Quail said Democrats “created a positive environment for job growth and created the public-private partnership to leverage the capital needed to improve the business infrastructure and create jobs. Job creation has been at the epicenter of what we as a party have been talking about for the last 10 years.”
Gillen said economic development in Schenectady County underwent a shift when he took over. “Basically, there was no organized economic development effort. Instead there was an overstaffed, inefficient mess of programs and competing bureaucracies. For example, Metroplex had its own press agent and public relations firm on retainer,” he said. “We changed everything. We basically did the opposite of everything that had been done prior to 2004 by the previous and failed economic development regimes in the city and the county.”
Since 2004, Gillen said Metroplex has announced approximately 35 job and development projects per year, for a total of 250. “That is a pace that we believe is not met any place in upstate. It represents momentum in turning a community around,” he said.
Investing in jobs
The list of jobs includes investments made by Metroplex. Gillen said Metroplex has provided $9.4 million in grants to companies and $11.1 million in loans, for a total of $20.5 million. He said this equates to $3,761 per job. One project, the new $150 million General Electric battery plant on the company’s Schenectady campus, received a $5 million grant from Metroplex. The balance were smaller loans.
The county’s sales tax base, an indicator of economic activity, has grown to approximately $88 million from $70 million a decade ago. Moody’s Investors Service said Metroplex has an A1 rating for its bonds and the Schenectady City Industrial Development Agency has an A2 rating. Moody’s cited ongoing private development to provide greater diversification, bolstered by Metroplex.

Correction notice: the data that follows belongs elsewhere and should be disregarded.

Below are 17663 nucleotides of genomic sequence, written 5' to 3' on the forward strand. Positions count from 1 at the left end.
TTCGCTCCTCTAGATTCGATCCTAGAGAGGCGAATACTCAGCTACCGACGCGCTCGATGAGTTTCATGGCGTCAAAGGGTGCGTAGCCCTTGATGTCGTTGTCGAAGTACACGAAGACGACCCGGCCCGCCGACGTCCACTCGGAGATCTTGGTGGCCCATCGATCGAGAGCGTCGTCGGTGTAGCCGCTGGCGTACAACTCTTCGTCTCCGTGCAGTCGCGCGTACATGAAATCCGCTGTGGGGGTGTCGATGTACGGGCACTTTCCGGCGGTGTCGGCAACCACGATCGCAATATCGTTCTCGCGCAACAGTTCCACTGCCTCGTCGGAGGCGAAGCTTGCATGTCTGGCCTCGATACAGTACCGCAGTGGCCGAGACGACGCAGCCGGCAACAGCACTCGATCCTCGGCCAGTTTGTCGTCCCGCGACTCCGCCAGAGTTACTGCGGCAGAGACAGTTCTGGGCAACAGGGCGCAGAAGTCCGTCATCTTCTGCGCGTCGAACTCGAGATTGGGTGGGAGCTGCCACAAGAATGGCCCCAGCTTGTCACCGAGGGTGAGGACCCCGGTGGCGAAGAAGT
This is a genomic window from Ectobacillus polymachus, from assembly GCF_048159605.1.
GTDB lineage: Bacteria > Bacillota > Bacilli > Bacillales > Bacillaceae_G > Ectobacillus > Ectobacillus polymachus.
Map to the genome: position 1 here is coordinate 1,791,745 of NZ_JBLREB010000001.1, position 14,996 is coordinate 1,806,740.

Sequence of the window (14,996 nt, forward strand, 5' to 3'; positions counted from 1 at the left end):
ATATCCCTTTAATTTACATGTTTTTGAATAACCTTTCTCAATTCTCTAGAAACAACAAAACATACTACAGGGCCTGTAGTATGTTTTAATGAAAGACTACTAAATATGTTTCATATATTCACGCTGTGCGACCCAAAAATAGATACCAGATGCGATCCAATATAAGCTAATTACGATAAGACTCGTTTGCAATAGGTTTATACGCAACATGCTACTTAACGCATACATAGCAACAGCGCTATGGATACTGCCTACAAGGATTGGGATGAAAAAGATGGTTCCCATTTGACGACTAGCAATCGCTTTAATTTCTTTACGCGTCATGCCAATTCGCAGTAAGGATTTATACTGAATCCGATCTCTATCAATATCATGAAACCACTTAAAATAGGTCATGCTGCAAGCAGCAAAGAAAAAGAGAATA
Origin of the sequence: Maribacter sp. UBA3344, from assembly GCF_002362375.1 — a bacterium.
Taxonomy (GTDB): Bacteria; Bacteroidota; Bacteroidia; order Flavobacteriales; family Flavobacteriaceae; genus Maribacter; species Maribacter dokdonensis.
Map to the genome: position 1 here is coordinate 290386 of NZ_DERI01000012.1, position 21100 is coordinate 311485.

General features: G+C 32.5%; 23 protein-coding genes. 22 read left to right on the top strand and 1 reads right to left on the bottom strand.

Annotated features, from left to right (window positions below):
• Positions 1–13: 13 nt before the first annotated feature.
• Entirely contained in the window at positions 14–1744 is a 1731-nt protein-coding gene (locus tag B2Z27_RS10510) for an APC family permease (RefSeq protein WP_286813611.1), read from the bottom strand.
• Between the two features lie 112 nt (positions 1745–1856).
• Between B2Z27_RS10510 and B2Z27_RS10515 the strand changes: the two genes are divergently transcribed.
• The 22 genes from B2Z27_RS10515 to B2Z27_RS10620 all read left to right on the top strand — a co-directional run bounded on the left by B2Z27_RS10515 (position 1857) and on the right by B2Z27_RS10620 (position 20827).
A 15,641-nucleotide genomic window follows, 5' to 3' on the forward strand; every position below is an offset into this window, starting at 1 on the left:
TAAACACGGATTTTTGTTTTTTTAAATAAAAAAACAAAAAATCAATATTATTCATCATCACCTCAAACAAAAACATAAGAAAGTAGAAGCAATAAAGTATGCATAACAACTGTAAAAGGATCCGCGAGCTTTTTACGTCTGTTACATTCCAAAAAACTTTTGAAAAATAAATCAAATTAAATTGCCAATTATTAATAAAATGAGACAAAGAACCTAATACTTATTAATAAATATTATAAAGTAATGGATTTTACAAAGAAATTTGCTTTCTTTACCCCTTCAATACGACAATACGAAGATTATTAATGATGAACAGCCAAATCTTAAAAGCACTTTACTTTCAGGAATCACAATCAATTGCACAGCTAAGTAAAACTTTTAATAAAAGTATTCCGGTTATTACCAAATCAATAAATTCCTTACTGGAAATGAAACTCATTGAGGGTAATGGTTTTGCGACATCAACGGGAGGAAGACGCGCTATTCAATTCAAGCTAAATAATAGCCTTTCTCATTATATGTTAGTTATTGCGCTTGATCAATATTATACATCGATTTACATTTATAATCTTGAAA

Gillen said all loans are current, except for two made under the previous chairman, and Metroplex monitors a company’s job creation commitments annually. He said the list includes projects and jobs that are the result of using all available tools, such as the now-defunct Empire Zone program, federal historical tax credits and assistance from state and federal elected officials, Metroplex and the county and city industrial development agencies, which Metroplex administers.
“This includes a lot of sweat equity,” he said.
Farley said the list of jobs is misleading. “There has not been a lot of private sector growth here. A lot of this is retention. They have attracted some jobs and they have encouraged some expansion,” he said. “We have not had private sector growth in this county. So when they say they created jobs, it is misleading.”
Gillen disagrees, pointing to approximately 1,000 jobs created by General Electric in Schenectady. “These are jobs that could have gone anywhere in the world but came here because the company was able to work with local, state and federal officials to put together a competitive proposal.”
Peter Guidarelli, the former Republican chairman of the county Legislature and a contender for a seat Nov. 8 in District 1 of the city, said job growth in the county came at the expense of job loss in the city’s neighborhoods. “All the neighborhood business districts suffered through the last eight years or so because the focus was on downtown. There should have been a dual focus on downtown and the neighborhoods.”
Guidarelli also said that Schenectady County has fewer jobs today than it did in 2004. According to the state Department of Labor, Schenectady has 62,512 jobs for the first quarter of this year in all industries. In 2004, it had 64,255.
A comparison of other counties in region shows the following:
• Albany: 214,379, total employment for 2011; 227,598, total employment in 2004.
• Montgomery: 18,227; 18,947.
• Saratoga: 72,471; 72,320.
• Rensselaer: 50,130; 49,513.
The data is from the Quarterly Census of Employment and Wages, which counts monthly employment and quarterly wage information reported by employers.
Gillen said Schenectady County’s employment rate is “back in the high 60,000s and [unemployment] is much lower than the state or federal average. We created jobs and attracted investment despite a very weak economy.”
Schmidt said there is no easy way of knowing whether Schenectady County’s loss of jobs between 2004 and 2011 would be better or worse had it not for been for the local economic development activities.
“Metroplex is saying if we did not exist, we would have lost 5,000 more than what he had lost. That is plausible. Metroplex plugged up the dam, I would say that,” he said.